Lesser-known Marvel hero looms large in a different kind of superhero film 

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While other Marvel Comics movies are getting more cosmic, Ant-Man gets it right by going small and personal.

Guardians of the Galaxy was a bona fide hit, and rightly so. Though the actors in the film weren’t unknowns, the characters meant nothing to anyone besides hardcore comic book fans.

That’s the challenge for Ant-Man, in which Paul Rudd (Wet Hot American Summer, every other movie you’ve ever seen) plays Scott Lang, a recently paroled felon who wants to go straight for his daughter.

Standing in his way: The Man. It turns out that it’s hard for an ex-con to find a good job, or any job, which leads him back to his cat burgling ways at the mansion of rich industrialist Hank Pym.

In the comics, Pym was the original Ant-Man and a founding member of The Avengers. (He actually joined the team before Captain America.) Here, played by Michael Douglas, he’s a man who left the defense industry when he found they were trying to hijack his research for military means.

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With his daughter Hope (Evangeline Lilly, Lost), Pym wants to recruit Lang to help him steal his research back from a somewhat deranged scientist — played with demented intensity by Corey Stoll (House of Cards, Law & Order: LA) — who took over the company.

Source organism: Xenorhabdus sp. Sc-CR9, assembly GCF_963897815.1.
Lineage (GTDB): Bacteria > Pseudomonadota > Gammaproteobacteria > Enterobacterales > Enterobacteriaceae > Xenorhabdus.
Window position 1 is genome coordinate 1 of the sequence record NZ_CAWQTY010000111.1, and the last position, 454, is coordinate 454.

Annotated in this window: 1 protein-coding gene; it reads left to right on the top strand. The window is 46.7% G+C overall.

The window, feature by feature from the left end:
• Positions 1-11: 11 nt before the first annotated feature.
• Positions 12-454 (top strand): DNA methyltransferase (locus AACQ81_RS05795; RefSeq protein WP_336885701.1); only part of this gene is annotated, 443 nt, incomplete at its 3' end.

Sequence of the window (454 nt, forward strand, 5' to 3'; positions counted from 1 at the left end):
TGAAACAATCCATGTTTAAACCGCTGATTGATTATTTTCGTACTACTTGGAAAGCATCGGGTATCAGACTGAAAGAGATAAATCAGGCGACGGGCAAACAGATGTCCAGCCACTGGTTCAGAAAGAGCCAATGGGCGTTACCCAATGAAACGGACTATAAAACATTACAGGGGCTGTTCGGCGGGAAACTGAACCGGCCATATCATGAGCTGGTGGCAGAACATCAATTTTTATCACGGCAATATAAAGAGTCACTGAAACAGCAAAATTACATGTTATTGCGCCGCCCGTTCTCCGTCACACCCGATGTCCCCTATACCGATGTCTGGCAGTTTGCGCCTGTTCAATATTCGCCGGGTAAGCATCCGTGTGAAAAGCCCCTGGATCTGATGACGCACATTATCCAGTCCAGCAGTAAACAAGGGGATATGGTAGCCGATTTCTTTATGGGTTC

The strength of the film is that it largely gets away from super-heroics and focuses on one of America’s most-beloved movie genres: the heist flick.

As often happens, Lang is the least-interesting character in the bunch, with shining comic performances from David Dastmalchian, T.I. and Michael Peña as Luis, who nearly steals the whole movie.

Much has been made of the exit of original director Edgar Wright (Shaun of the Dead, Scott Pilgrim vs. the World), but while I’m sure he would have turned in an excellent film, Peyton Reed (Bring It On, Yes Man) handled the comedy well, and the action was fun and easy to follow.

Ant-Man might not rise to the level of some of the earlier Marvel films like Iron Man and The Avengers, but it’s still much better than Iron Man 2, which was, seriously, kind of awful. Fans of the interconnected universe will be happy to see a few familiar faces from other franchises pop up here and there, as well.

It might not be a can’t-miss film, but if you need a fairly laid-back action flick with above-average comedy chops, Ant-Man comes through big where it counts.

Print headline: Get small. One of Marvel’s more obscure heroes looms large in a different kind of superhero film.

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